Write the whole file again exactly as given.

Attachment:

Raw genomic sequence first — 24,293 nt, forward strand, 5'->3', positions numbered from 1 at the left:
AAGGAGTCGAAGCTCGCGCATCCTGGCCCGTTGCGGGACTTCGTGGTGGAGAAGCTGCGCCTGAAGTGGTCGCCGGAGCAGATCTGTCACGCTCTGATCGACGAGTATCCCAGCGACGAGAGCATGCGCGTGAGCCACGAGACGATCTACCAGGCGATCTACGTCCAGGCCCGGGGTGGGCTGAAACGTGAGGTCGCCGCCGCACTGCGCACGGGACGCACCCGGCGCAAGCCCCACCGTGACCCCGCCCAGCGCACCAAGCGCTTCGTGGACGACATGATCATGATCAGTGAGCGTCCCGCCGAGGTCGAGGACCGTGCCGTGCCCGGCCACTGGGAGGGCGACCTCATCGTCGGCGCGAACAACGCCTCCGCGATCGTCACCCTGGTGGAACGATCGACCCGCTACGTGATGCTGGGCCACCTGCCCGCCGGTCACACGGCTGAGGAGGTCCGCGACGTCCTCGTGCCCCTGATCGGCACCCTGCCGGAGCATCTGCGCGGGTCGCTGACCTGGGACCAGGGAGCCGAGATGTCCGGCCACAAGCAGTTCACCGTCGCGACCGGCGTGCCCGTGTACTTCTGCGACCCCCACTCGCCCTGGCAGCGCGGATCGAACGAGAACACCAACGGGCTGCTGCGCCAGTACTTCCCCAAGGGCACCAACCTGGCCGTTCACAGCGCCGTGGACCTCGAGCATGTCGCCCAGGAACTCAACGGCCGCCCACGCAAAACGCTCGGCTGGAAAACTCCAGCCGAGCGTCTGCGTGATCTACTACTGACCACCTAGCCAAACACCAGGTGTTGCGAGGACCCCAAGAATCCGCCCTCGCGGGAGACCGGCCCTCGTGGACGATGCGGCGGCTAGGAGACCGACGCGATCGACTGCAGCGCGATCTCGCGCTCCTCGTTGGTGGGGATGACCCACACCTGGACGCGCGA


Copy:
Raw genomic sequence first — 24,293 nt, forward strand, 5'->3', positions numbered from 1 at the left:
AAGGAGTCGAAGCTCGCGCATCCTGGCCCGTTGCGGGACTTCGTGGTGGAGAAGCTGCGCCTGAAGTGGTCGCCGGAGCAGATCTGTCACGCTCTGATCGACGAGTATCCCAGCGACGAGAGCATGCGCGTGAGCCACGAGACGATCTACCAGGCGATCTACGTCCAGGCCCGGGGTGGGCTGAAACGTGAGGTCGCCGCCGCACTGCGCACGGGACGCACCCGGCGCAAGCCCCACCGTGACCCCGCCCAGCGCACCAAGCGCTTCGTGGACGACATGATCATGATCAGTGAGCGTCCCGCCGAGGTCGAGGACCGTGCCGTGCCCGGCCACTGGGAGGGCGACCTCATCGTCGGCGCGAACAACGCCTCCGCGATCGTCACCCTGGTGGAACGATCGACCCGCTACGTGATGCTGGGCCACCTGCCCGCCGGTCACACGGCTGAGGAGGTCCGCGACGTCCTCGTGCCCCTGATCGGCACCCTGCCGGAGCATCTGCGCGGGTCGCTGACCTGGGACCAGGGAGCCGAGATGTCCGGCCACAAGCAGTTCACCGTCGCGACCGGCGTGCCCGTGTACTTCTGCGACCCCCACTCGCCCTGGCAGCGCGGATCGAACGAGAACACCAACGGGCTGCTGCGCCAGTACTTCCCCAAGGGCACCAACCTGGCCGTTCACAGCGCCGTGGACCTCGAGCATGTCGCCCAGGAACTCAACGGCCGCCCACGCAAAACGCTCGGCTGGAAAACTCCAGCCGAGCGTCTGCGTGATCTACTACTGACCACCTAGCCAAACACCAGGTGTTGCGAGGACCCCAAGAATCCGCCCTCGCGGGAGACCGGCCCTCGTGGACGATGCGGCGGCTAGGAGACCGACGCGATCGACTGCAGCGCGATCTCGCGCTCCTCGTTGGTGGGGATGACCCACACCTGGACGCGCGA